A little over a decade ago, someone I was dating came out to their parents by moving in with me, who was several years older than him. His parents...didn't like me very much. And I understood why.
Imagine you have just broken up with someone you were involved with and one of their friends or family, someone who hated you for being in that relationship, finally had the opportunity to talk to you and explain why they hated you.
Write a poem from their perspective about why they hated you. And write it as though they are 100% correct to hate you.
Of course this is a fictional concept. You're great. And they just hate you because they're jealous. But, you know, pretend.
This is probably the easiest prompt I've ever given. Write a poem you are comfortable writing. Themes you often work with, images that appear frequently, your usual narrative structure. Now, insert Dwayne The Rock Johnson into your poem. You can do it in such a way that it feels organic, or you can make his appearance turn your poem upside down.
Use of his catchphrases are up to your discretion.
This prompt inspired by my coming out of the back room and hearing a poet talking about fingering "the rock", meaning a basketball, and me completely misunderstanding.
During routine exercises, which is when all things that go awry get noticed, a helicopter accidentally sent a line of porta potties airborne. The website where I saw the article chose to highlight "Reams of toilet paper soared high into the sky."
Write about an embarrassing event that happened to you (or choose an embarrassing event from history, if you're the private type). Focus on the least interesting or personal detail.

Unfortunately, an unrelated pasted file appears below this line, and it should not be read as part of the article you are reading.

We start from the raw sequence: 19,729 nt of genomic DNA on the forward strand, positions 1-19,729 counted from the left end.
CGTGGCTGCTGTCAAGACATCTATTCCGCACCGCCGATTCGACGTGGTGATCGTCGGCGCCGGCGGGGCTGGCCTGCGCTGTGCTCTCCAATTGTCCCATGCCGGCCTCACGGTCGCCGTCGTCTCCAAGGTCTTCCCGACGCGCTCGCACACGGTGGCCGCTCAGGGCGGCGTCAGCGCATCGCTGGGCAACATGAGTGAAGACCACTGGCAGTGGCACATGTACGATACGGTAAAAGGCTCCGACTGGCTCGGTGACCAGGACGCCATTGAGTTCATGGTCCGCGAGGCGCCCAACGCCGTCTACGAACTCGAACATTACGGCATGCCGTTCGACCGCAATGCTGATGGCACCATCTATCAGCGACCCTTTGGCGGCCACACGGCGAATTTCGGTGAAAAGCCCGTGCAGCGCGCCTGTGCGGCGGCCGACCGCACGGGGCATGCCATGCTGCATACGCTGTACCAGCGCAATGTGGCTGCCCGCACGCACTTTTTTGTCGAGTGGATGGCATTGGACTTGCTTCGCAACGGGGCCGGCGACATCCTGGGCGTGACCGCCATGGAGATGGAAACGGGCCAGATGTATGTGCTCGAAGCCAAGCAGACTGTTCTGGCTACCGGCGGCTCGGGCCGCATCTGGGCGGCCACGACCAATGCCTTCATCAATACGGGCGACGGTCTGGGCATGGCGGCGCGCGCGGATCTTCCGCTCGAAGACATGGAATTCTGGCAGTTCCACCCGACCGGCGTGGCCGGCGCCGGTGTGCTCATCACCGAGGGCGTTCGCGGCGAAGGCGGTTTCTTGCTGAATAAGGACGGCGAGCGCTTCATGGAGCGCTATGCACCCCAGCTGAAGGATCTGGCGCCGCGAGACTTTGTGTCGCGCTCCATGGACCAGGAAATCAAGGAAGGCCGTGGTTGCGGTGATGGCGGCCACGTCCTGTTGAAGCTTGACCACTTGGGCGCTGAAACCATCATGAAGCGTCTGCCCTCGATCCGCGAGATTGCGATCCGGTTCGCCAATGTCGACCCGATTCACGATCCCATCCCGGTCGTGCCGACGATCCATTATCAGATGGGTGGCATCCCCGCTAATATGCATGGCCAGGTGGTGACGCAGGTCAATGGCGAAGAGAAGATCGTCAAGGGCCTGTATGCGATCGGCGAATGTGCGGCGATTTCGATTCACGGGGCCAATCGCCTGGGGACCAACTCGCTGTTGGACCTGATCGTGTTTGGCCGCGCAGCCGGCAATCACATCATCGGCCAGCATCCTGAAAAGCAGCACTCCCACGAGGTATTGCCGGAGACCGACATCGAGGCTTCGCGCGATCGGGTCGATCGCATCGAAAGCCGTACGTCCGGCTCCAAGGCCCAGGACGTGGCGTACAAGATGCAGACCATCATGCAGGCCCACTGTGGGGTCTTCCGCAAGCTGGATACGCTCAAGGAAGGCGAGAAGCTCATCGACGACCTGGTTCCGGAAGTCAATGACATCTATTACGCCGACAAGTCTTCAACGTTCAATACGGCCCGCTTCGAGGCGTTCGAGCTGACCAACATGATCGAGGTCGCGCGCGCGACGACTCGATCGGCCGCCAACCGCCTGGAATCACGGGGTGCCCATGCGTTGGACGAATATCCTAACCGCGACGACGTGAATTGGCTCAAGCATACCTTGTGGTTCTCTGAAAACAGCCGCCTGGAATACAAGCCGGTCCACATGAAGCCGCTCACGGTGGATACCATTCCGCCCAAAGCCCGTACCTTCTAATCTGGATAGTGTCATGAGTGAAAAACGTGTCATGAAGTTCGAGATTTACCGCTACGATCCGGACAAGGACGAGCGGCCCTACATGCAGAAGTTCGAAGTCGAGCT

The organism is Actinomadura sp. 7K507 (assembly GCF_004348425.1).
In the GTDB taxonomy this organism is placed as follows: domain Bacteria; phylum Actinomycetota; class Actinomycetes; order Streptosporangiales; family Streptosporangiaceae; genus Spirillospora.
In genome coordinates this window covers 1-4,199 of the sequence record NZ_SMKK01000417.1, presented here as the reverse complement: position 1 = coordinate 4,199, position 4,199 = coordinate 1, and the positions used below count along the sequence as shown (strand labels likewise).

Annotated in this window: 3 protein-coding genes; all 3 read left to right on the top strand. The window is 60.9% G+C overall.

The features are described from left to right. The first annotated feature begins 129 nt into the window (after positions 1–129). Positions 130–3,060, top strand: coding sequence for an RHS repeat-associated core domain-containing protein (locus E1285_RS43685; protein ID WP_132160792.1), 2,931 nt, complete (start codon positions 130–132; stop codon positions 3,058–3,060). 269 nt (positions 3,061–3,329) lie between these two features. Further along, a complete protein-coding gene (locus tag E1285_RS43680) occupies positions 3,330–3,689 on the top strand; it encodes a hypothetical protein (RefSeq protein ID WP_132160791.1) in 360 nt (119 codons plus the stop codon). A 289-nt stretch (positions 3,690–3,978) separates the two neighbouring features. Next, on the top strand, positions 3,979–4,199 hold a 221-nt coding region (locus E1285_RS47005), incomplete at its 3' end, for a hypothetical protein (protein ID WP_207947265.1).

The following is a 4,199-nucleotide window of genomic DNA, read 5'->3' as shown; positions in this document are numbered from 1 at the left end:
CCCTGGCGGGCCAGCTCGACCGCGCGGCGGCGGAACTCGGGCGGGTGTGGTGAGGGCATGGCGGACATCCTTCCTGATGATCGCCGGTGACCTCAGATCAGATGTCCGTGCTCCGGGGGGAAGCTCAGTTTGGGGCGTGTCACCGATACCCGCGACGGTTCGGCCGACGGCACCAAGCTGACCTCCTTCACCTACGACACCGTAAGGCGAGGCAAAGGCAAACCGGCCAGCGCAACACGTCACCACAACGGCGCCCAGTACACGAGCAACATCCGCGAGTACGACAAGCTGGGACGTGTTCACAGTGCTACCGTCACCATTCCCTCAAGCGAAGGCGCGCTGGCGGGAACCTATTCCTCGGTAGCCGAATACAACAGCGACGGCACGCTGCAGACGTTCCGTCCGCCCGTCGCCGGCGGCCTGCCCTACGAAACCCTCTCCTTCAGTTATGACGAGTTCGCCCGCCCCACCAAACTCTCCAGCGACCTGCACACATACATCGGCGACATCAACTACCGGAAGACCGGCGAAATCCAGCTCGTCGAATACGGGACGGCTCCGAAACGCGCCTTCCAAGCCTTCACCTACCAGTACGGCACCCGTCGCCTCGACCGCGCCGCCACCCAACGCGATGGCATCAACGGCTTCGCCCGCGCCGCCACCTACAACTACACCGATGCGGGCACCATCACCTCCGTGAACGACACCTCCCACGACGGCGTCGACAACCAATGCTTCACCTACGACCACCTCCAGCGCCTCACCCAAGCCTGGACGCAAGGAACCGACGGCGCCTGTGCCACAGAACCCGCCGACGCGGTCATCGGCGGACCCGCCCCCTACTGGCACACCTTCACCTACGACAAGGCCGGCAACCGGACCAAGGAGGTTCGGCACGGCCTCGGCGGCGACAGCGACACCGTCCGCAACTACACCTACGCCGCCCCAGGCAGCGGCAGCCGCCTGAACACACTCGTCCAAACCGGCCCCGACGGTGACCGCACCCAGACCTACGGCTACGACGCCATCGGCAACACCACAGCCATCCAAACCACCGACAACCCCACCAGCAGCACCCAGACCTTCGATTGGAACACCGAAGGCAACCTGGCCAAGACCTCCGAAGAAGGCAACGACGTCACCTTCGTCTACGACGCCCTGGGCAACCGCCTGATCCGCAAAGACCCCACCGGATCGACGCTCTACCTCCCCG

This Exercise Accounts For The Inspiration For About Half The Poems I've Written Over The Past Five Years
Head out to a place where you don't spend a lot of time, or else ride some form of public transportation and actively listen to some conversations. Wait until you hear a conversation that strikes you as one you would never have. Maybe it's too bizarre, or too confrontational, or more political than you'd be comfortable with.
Whether of not you write down actual quotes from the conversation is up to you, but I recommend it.
When you get back to your home or some more familiar place, write yourself into the conversation. What WOULD you have said, even if it made you uncomfortable. Do you think you could have diffused the very tense exchange? Could you have dragged the mundane conversation about a workday into surreal territory? Solve the conversation's problem, or else make it much, much worse or more complicated. Whichever makes you feel better.
Write Or Die
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